So plain-packaging didn’t work, and the boys at the Tobacco Institute of Australia and the journalists they have in their pockets are rejoicing. This is nothing to celebrate.

  43. incoherent rambler

    DBlack, go back to the Drum.

  44. Infidel Tiger

    It’s very easy to invoke the buzz-phrase “nanny-state” over this issue; but remember that a government must do something about a habit that claims and ruins so many lives every year.

    No they must not.

    Sitting on the couch reading books is bad for your health, should that be criminalized?

    They can’t just ignore it. There has to be some degree of regulation.

    Fuck off, sicko.

  45. Infidel Tiger

    H B, now this is what I call a ‘poster girl’. Such charm, such elegance…straight out of the gulag.

    You put that repulsive bonce on a pack of smokes and kiddies will switch to heroin to soothe the pain… which her husband could no doubt supply.

  46. Infidel Tiger

    If government wants to send a market signal to people to quit smoking, make them pay for their own healthcare.

    Crazy talk I know.

  47. DBlack, go back to the Drum.

    I’ve never been at the Drum. Have you ever seen me post there?

  48. Eddystone

    calli
    #1335950, posted on June 6, 2014 at 1:26 pm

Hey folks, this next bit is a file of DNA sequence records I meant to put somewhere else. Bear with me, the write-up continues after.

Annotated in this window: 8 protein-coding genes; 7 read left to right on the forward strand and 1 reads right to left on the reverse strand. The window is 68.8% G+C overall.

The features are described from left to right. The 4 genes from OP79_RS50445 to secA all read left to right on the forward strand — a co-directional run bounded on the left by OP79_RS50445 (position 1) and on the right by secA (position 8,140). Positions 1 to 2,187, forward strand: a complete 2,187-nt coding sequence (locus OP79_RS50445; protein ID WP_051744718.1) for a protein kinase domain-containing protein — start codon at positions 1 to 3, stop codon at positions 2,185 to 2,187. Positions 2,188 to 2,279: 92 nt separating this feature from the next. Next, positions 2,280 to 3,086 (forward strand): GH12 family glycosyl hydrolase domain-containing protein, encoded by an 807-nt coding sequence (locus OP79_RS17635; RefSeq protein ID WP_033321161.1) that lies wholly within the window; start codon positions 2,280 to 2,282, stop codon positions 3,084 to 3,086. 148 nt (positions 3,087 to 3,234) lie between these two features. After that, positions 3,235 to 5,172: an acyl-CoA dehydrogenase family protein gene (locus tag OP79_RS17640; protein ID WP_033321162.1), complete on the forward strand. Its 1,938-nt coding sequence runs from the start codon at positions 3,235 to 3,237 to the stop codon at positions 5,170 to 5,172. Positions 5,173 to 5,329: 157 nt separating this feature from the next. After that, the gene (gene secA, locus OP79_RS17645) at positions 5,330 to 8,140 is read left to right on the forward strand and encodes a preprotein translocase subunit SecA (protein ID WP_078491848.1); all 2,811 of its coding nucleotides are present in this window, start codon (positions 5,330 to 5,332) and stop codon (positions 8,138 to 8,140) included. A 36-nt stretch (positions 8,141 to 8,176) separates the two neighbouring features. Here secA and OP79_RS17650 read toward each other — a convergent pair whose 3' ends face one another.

H B, now this is what I call a ‘poster girl’. Such charm, such elegance…straight out of the gulag.

    Here she displays her full wattage grace and charm.

    And here.

  49. .

    It’s very easy to invoke the buzz-phrase “nanny-state” over this issue; but remember that a government must do something about a habit that claims and ruins so many lives every year.

    Nonsense.

  50. entropy

    Meddlers always lose. They also never learn, and just move on to the next thing to simply repeat the same mistake. Because they are meddlers. It’s what they do.
    Time to repeal the legislation.

    Why not get rid of the stupid pictures too at the same time we let them once again brand their own product. The only purpose of those pics as far as I can see is to encourage rebellious teenagers to become grey gaspers just to display their edginess.

    What would be good though is a label on the packet that spells out exactly how much excise there is on a single one of the death sticks within. That would cause a stir.

  51. entropy

    The reason it is nonsense Mr Black is that even though the experiment has been shown not to work, you still want to believe it will. One day.

  52. red breast

    Speaking of The Drum; thats a brand of tobacco. I submit that the ABC should put all their website in plain packaging and it should not be on display where anyone can see it.